Thursday, 17 December 2015

Christmas Science - Kiss me under the Parasite

The not-so-romantic truth behind the sprigs of mistletoe hanging from the ceiling.

Day two of for my Christmas science and it's another botanical one. I have no idea where the tradition of hanging mistletoe up came from, nor what the deal with snogging people under it is about - I shall leave you to hunt the internet for that one. However, from a scientific perspective it is not the most romantic of plants.

The mistletoe plant (Viscum album), while associated with kissing and romance in our homes is actually a parasitic organism that produces a poisonous alkaloid in the flesh of its berries. Tyramine in the berries can cause nausea and diarrhoea in humans, although birds seem to be immune to its effects. When the fruit is eaten by birds, the seeds coated in gloopy sap stick the birds beaks. The birds then wipe their beaks on a convenient bit of branch and when the seed germinates it invades the tissue of the tree and starts a new parasitic plant. How romantic...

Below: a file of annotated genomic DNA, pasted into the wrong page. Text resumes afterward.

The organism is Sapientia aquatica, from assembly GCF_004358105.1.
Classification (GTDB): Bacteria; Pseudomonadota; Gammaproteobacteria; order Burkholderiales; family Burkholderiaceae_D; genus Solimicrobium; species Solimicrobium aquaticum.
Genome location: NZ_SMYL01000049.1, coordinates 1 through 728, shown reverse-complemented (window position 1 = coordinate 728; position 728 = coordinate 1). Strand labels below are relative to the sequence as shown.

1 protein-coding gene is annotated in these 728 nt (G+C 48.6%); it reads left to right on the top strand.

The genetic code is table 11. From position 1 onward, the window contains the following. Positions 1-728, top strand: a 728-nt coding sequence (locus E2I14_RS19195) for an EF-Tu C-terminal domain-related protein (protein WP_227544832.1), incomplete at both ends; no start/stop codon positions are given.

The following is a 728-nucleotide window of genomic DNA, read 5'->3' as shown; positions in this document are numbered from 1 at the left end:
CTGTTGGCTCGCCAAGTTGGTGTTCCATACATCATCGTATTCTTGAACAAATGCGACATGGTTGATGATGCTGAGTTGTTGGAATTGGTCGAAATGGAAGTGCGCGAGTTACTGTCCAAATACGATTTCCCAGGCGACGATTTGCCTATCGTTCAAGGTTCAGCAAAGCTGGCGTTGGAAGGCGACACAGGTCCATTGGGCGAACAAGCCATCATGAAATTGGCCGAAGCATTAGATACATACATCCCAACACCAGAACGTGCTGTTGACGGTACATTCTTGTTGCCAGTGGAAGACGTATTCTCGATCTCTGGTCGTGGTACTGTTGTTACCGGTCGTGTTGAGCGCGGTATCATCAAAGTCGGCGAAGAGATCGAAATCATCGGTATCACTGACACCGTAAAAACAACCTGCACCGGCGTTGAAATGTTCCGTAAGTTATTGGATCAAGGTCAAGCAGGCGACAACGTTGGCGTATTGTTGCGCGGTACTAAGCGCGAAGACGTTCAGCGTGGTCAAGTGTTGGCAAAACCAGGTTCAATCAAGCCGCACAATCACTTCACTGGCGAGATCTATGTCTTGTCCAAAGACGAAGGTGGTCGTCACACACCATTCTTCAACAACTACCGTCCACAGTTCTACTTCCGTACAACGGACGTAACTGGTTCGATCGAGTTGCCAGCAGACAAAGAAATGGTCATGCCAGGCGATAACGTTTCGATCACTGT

Want more? There is a whole book waiting for you full of the Science of Everyday Life.

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Science TV Presenter, live show performer, writer, strange prop builder and all round Science Bloke. All opinions expressed are mine alone. Not the BBC's, just mine.